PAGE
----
Ravichandran Ashwin - Getting into his stride
Who was the most impressive Indian player in the recently concluded Border-Gavaskar series? Quite a few actually. Murali Vijay finally found his footing in the Test arena, Pujara solidified the claims of him being the new “Wall”, Shikhar Dhawan made a dream debut while Ravindra Jadeja elevated himself to the “Rajnikanth” level. However, the man who topped charts with a sensational return to form was Ravinchandran Ashwin.
After a dream debut against the West Indies, Ashwin floundered in Australia. Back home again, he went on to feast on the Kiwis when they toured India last year. He bamboozled them with his variety, became the the quickest Indian to 50 Test wickets and staked his claim as the best spinner in India by edging out the temperamental Sardar. But then England arrived and Ashwin ran into Captain Cook and company. Not only did England dominate India to win the series, the English spinners gave the Indians a lesson on how to use the crumbling dust bowls. Though Pragyan Ojha managed to salvage some pride, Ashwin dished out a below average performance by finishing with just 14 wickets at 52.64 runs per wicket in the series.
The lacklustre show from the tall offie made the claims for the return of Harbhajan Singh stronger. The Turbanator not only made it to the squad against the Aussies, but also had Dhoni opt for him in the Chennai Test along with the home boy. The move of playing two off spinners made sense since Australia’s top order boasted of four left-handers. However, it was also a move that kept Ashwin under pressure.
Though most experts blamed his lack of penetration on his over usage of the carrom ball, in reality Ashwin had quite a few things to work on. Since his rise has been largely attributed to the IPL, Ashwin has always excelled in stifling the runs for the opposition. In the limited overs format, he has used his variety and accuracy to ebb the run flow effectively, that often led to the batsmen throwing away their wickets. Even in his first few series against the Windies and New Zealand, the batsmen weren’t adept to handle his carrom ball and found it difficult to cope.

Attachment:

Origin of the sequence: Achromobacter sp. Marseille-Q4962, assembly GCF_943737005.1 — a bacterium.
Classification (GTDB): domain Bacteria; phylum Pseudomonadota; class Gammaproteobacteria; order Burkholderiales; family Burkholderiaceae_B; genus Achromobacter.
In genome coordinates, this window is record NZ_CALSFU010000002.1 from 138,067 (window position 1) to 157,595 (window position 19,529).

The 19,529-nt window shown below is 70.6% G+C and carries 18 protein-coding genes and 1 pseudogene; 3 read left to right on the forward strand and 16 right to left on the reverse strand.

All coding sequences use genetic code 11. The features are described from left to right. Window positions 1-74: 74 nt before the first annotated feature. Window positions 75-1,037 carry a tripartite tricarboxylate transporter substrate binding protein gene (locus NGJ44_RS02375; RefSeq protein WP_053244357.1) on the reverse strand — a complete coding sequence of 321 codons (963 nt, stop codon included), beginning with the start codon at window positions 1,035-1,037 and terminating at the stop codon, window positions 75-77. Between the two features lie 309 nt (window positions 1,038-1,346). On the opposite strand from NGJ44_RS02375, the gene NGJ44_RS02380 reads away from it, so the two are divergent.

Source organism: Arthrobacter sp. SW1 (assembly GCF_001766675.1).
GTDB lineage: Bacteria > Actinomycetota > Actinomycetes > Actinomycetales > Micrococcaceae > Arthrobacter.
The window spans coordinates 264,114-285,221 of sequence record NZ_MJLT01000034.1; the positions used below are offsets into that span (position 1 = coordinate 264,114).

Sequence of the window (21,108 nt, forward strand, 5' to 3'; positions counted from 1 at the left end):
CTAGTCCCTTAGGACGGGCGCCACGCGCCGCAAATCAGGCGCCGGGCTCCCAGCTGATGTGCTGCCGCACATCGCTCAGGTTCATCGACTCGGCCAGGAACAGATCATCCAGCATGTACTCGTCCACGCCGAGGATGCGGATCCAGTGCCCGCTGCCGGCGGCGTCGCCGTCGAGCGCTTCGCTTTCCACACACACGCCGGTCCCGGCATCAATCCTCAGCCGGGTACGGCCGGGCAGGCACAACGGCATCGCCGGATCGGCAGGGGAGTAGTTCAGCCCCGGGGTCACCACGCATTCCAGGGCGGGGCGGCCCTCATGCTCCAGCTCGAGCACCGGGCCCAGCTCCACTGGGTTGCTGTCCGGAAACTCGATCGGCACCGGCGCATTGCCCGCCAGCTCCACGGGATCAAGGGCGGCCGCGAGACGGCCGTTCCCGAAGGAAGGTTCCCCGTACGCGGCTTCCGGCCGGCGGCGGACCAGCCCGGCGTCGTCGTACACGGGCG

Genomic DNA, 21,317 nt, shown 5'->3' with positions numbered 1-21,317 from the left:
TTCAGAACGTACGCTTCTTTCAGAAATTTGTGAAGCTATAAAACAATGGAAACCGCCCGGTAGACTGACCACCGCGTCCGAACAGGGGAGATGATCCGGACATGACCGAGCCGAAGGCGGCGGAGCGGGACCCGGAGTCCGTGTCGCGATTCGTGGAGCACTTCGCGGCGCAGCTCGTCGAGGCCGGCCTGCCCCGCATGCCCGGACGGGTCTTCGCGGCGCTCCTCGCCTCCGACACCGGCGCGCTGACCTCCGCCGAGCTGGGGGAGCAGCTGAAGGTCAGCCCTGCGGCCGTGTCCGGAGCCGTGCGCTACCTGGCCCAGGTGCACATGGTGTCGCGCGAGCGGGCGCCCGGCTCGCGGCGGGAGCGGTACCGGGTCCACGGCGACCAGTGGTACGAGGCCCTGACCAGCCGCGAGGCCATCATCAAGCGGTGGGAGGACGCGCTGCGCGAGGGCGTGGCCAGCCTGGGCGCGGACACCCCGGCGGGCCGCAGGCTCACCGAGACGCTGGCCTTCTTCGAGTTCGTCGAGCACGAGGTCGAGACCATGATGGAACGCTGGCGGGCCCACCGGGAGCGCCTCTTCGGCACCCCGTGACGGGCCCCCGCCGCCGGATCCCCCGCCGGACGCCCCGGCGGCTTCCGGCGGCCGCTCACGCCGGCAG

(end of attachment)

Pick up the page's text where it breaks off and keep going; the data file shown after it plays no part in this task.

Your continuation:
England, though, was a different kettle of fish altogether. They were more prepared and had better quality batsmen. If Cook swept him off his line, Pietersen and Bell danced down the track to upset his length. The runs leaked, the close in fielders moved away and Ashwin switched on his T20 mode. He moved away from the conventional off-break and brought his variations into play. He undercut the ball to have more control instead of giving it a rip. He shifted his line of attack from around the stumps and fired the ball into the right-handers’ pads, thus waiting for the batsmen to make mistakes rather than deceiving them with his guile.
However, the Australia series saw a remarkable change in the Tamil Nadu tweaker. The new pair of yellow sun glasses sparkled brightly while Ashwin choked the Aussies to a dusty death. He ended the series with 29 wickets at 20.10 in four Tests, deservingly collecting the Man of the Series award for his efforts. He not only picked up wickets a strike rate of a wicket every 8.4 overs, but also was a miser with an economy of 2.41 runs per over.
How did he turn it around in this series?
Simple, he got his basics in place and learnt from his mistakes. The line went back to outside the off stump and the variations were used judiciously. He made the batsmen play more and used the flight to good effect. He tossed it up above the eye line of the batsmen and lured them into making mistakes. If the flight foxed the batsmen in playing false shots, the dip and drift caught them in two minds. The action was seamless without the “pause”, the rhythm looked sound and a better pivot resulted in a lot more body going into each delivery.
Against England, he looked eager to use the quicker delivery and his carrom ball as his stock delivery rather than slipping it in as a surprise weapon. In this series, he looked more relaxed, restrained and bowled only 14 carrom balls over the entire series, with five of them resulting in wickets. It was clear that he gave much thought behind every delivery and flicked in the surprise one only when the batsman wasn’t expecting it. He evidently put more revolutions on the ball and his height enabled him to extract the extra bounce.
However, the biggest change in Ashwin was his increased patience. Once in an interview, Anil Kumble was asked “What gets a batsman out? The turn or the bounce?” Anil Kumble smiled and replied, “The pressure!” And that’s exactly what Ashwin displayed in this series. He maintained constant pressure on the Aussies with his immaculate accuracy that led to their downfall. He didn’t want to grab a wicket every ball but was ready to work for it. He bowled in the channel, kept the batsmen guessing and created pressure even when he wasn’t raking up the wickets.
His talent was never in question, but had a few question marks about his application. However, against the Australians, R. Ashwin showed that he was ready to sweat it out the old fashioned way. With 92 scalps in 16 Test matches, he’s on his way to break Anil Kumble’s record for the quickest Indian to 100 Test wickets. When asked about his turn around, he gave all his credit to his childhood coach Sunil Subramanian, who worked tirelessly with him to iron out the wrinkles with his delivery stride.
“I had to work on my delivery stride, it had got a little long during the England series and that was affecting the way I was delivering the ball…” – Ashwin said after being named the Man of the Series in the Border-Gavaskar trophy.
Years back, one small step for a man was regarded as one giant leap for mankind. Who knows, this one change in the delivery stride might just be the biggest leap for Ravichandran Ashwin!